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  • Jezero Crater
    On ancient Mars, water carved channels and transported sediments to form fans and deltas within lake basins. Examination of spectral data acquired from orbit show that some of these sediments have minerals that indicate chemical alteration by water. Here in Jezero Crater delta, sediments contain clays and carbonates.
    Credit: NASA/JPL-Caltech/MSSS/JHU-APL
11/19/2018 10:00:13

JPL News: NASA Announces Landing Site for Mars 2020 Rover

NASA has chosen Jezero Crater as the landing site for its upcoming Mars 2020 rover mission after a five-year search, during which details of more than 60 candidate locations on the Red Planet were scrutinized and debated by the mission team and the planetary science community.

The rover mission is scheduled to launch in July 2020 as NASA's next step in exploration of the Red Planet. It will not only seek signs of ancient habitable conditions—and past microbial life—but the rover also will collect rock and soil samples and store them in a cache on the planet's surface. NASA and ESA (European Space Agency) are studying future mission concepts to retrieve the samples and return them to Earth, so this landing site sets the stage for the next decade of Mars exploration.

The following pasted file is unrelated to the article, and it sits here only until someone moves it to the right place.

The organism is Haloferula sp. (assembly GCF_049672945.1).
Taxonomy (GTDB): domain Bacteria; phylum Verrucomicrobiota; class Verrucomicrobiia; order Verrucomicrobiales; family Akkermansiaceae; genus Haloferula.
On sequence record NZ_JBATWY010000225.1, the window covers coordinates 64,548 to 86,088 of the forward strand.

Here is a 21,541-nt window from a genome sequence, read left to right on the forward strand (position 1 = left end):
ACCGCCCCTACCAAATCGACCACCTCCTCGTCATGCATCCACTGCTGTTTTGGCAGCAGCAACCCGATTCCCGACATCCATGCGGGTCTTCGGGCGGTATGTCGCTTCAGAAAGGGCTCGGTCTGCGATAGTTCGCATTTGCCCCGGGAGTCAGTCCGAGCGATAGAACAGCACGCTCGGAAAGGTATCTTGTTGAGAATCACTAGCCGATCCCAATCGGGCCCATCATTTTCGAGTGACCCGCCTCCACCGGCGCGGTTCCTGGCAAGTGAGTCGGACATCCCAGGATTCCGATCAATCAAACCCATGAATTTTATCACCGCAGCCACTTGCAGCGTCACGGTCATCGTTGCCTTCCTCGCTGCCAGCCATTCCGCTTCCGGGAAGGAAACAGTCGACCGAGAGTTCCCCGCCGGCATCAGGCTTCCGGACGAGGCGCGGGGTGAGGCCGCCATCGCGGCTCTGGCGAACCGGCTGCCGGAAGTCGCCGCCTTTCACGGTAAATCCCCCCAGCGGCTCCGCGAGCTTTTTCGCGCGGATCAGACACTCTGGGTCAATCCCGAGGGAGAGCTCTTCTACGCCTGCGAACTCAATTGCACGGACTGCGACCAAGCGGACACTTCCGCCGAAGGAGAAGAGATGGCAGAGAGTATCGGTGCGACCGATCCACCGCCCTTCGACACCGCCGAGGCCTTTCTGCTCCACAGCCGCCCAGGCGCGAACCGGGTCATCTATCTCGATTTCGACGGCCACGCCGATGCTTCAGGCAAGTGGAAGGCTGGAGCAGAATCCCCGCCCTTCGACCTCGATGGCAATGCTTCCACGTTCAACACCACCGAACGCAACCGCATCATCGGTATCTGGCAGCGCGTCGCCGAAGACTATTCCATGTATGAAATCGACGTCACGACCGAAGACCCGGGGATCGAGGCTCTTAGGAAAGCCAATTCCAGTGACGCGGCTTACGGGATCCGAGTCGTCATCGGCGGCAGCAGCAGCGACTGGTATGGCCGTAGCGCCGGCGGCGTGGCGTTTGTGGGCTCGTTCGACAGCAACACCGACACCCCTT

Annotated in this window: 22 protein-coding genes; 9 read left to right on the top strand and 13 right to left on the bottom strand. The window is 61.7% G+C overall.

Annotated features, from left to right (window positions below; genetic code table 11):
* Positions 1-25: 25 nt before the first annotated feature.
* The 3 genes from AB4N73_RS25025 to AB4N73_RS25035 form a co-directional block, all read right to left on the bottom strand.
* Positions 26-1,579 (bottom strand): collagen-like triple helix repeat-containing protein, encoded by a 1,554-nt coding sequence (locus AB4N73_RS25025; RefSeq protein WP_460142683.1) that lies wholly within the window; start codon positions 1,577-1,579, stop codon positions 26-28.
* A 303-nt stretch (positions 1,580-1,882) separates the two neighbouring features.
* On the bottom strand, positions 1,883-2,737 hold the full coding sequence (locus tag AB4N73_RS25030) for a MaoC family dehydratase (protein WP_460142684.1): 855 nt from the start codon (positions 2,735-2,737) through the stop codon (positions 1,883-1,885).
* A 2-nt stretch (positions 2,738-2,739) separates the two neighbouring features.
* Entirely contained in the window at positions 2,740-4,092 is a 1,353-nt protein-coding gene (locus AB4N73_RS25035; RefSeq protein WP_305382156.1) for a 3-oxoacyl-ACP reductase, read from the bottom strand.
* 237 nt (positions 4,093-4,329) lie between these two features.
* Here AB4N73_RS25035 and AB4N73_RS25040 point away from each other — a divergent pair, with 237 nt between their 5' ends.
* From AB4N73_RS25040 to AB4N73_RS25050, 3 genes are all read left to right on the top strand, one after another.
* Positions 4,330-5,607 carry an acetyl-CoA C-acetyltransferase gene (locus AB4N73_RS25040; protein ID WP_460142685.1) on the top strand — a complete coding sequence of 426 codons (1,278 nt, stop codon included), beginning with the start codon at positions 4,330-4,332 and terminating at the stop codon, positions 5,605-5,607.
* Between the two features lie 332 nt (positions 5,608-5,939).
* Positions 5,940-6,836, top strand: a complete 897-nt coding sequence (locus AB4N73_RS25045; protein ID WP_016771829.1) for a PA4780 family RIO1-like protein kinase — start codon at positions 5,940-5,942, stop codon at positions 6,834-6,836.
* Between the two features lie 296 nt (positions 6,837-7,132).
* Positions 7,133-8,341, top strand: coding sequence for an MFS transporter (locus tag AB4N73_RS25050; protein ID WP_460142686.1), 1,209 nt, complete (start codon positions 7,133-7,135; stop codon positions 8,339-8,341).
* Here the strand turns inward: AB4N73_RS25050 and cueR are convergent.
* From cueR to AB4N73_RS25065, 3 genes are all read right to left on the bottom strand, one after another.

Jezero Crater is located on the western edge of Isidis Planitia, a giant impact basin just north of the Martian equator. Western Isidis presents some of the oldest and most scientifically interesting landscapes Mars has to offer. Mission scientists believe the 28-mile-wide (45-kilometer-wide) crater, once home to an ancient river delta, could have collected and preserved ancient organic molecules and other potential signs of microbial life from the water and sediments that flowed into the crater billions of years ago.

"The Mars community has long coveted the scientific value of sites such as Jezero Crater, and a previous mission contemplated going there, but the challenges with safely landing were considered prohibitive," said Ken Farley, the W. M. Keck Foundation Professor of Geochemistry and project scientist for Mars 2020 at JPL, which Caltech manages for NASA. "But what was once out of reach is now conceivable, thanks to the 2020 engineering team and advances in Mars entry, descent and landing technologies."

Read the full story from JPL News